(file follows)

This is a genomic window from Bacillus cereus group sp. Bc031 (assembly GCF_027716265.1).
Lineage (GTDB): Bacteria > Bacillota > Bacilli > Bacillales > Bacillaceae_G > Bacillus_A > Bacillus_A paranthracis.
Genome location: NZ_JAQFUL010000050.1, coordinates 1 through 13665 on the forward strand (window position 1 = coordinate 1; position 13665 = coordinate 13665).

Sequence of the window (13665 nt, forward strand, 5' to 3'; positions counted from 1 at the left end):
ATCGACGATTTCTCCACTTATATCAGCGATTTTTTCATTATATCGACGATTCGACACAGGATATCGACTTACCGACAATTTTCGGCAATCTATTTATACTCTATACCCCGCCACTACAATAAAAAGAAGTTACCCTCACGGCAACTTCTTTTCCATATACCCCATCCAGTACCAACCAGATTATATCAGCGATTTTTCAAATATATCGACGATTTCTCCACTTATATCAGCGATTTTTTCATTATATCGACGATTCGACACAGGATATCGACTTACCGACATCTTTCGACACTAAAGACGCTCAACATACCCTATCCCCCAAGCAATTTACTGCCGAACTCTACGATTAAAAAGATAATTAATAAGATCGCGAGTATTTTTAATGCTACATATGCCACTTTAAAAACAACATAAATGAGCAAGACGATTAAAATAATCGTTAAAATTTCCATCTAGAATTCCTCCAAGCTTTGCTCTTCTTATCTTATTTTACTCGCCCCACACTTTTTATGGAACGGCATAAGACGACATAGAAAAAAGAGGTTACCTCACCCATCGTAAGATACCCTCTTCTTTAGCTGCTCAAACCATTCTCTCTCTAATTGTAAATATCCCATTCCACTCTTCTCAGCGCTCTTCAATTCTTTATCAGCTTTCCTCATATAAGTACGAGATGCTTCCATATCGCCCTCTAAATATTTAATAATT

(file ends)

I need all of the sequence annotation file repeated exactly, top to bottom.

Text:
This is a genomic window from Bacillus cereus group sp. Bc031 (assembly GCF_027716265.1).
Lineage (GTDB): Bacteria > Bacillota > Bacilli > Bacillales > Bacillaceae_G > Bacillus_A > Bacillus_A paranthracis.
Genome location: NZ_JAQFUL010000050.1, coordinates 1 through 13665 on the forward strand (window position 1 = coordinate 1; position 13665 = coordinate 13665).

Sequence of the window (13665 nt, forward strand, 5' to 3'; positions counted from 1 at the left end):
ATCGACGATTTCTCCACTTATATCAGCGATTTTTTCATTATATCGACGATTCGACACAGGATATCGACTTACCGACAATTTTCGGCAATCTATTTATACTCTATACCCCGCCACTACAATAAAAAGAAGTTACCCTCACGGCAACTTCTTTTCCATATACCCCATCCAGTACCAACCAGATTATATCAGCGATTTTTCAAATATATCGACGATTTCTCCACTTATATCAGCGATTTTTTCATTATATCGACGATTCGACACAGGATATCGACTTACCGACATCTTTCGACACTAAAGACGCTCAACATACCCTATCCCCCAAGCAATTTACTGCCGAACTCTACGATTAAAAAGATAATTAATAAGATCGCGAGTATTTTTAATGCTACATATGCCACTTTAAAAACAACATAAATGAGCAAGACGATTAAAATAATCGTTAAAATTTCCATCTAGAATTCCTCCAAGCTTTGCTCTTCTTATCTTATTTTACTCGCCCCACACTTTTTATGGAACGGCATAAGACGACATAGAAAAAAGAGGTTACCTCACCCATCGTAAGATACCCTCTTCTTTAGCTGCTCAAACCATTCTCTCTCTAATTGTAAATATCCCATTCCACTCTTCTCAGCGCTCTTCAATTCTTTATCAGCTTTCCTCATATAAGTACGAGATGCTTCCATATCGCCCTCTAAATATTTAATAATT